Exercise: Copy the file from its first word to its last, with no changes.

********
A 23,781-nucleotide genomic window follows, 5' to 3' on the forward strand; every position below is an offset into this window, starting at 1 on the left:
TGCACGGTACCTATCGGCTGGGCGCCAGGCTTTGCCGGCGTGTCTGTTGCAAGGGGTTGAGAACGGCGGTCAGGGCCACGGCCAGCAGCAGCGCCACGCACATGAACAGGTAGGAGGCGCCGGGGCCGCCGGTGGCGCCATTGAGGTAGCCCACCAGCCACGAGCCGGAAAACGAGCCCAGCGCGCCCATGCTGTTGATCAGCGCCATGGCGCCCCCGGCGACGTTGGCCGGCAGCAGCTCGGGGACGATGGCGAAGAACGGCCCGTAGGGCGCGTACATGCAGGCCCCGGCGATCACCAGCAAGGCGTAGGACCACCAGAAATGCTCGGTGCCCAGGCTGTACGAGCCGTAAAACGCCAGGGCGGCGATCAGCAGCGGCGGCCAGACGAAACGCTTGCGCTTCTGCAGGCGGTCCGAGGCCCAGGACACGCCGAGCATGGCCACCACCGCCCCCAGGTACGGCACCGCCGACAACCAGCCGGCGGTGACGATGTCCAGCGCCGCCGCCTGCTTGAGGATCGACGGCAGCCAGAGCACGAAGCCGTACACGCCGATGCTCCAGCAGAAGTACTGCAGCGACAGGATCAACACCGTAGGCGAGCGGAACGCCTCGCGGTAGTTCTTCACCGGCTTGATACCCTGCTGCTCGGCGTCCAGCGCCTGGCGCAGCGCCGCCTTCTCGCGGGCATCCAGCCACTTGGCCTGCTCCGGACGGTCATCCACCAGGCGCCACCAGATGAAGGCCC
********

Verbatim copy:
A 23,781-nucleotide genomic window follows, 5' to 3' on the forward strand; every position below is an offset into this window, starting at 1 on the left:
TGCACGGTACCTATCGGCTGGGCGCCAGGCTTTGCCGGCGTGTCTGTTGCAAGGGGTTGAGAACGGCGGTCAGGGCCACGGCCAGCAGCAGCGCCACGCACATGAACAGGTAGGAGGCGCCGGGGCCGCCGGTGGCGCCATTGAGGTAGCCCACCAGCCACGAGCCGGAAAACGAGCCCAGCGCGCCCATGCTGTTGATCAGCGCCATGGCGCCCCCGGCGACGTTGGCCGGCAGCAGCTCGGGGACGATGGCGAAGAACGGCCCGTAGGGCGCGTACATGCAGGCCCCGGCGATCACCAGCAAGGCGTAGGACCACCAGAAATGCTCGGTGCCCAGGCTGTACGAGCCGTAAAACGCCAGGGCGGCGATCAGCAGCGGCGGCCAGACGAAACGCTTGCGCTTCTGCAGGCGGTCCGAGGCCCAGGACACGCCGAGCATGGCCACCACCGCCCCCAGGTACGGCACCGCCGACAACCAGCCGGCGGTGACGATGTCCAGCGCCGCCGCCTGCTTGAGGATCGACGGCAGCCAGAGCACGAAGCCGTACACGCCGATGCTCCAGCAGAAGTACTGCAGCGACAGGATCAACACCGTAGGCGAGCGGAACGCCTCGCGGTAGTTCTTCACCGGCTTGATACCCTGCTGCTCGGCGTCCAGCGCCTGGCGCAGCGCCGCCTTCTCGCGGGCATCCAGCCACTTGGCCTGCTCCGGACGGTCATCCACCAGGCGCCACCAGATGAAGGCCC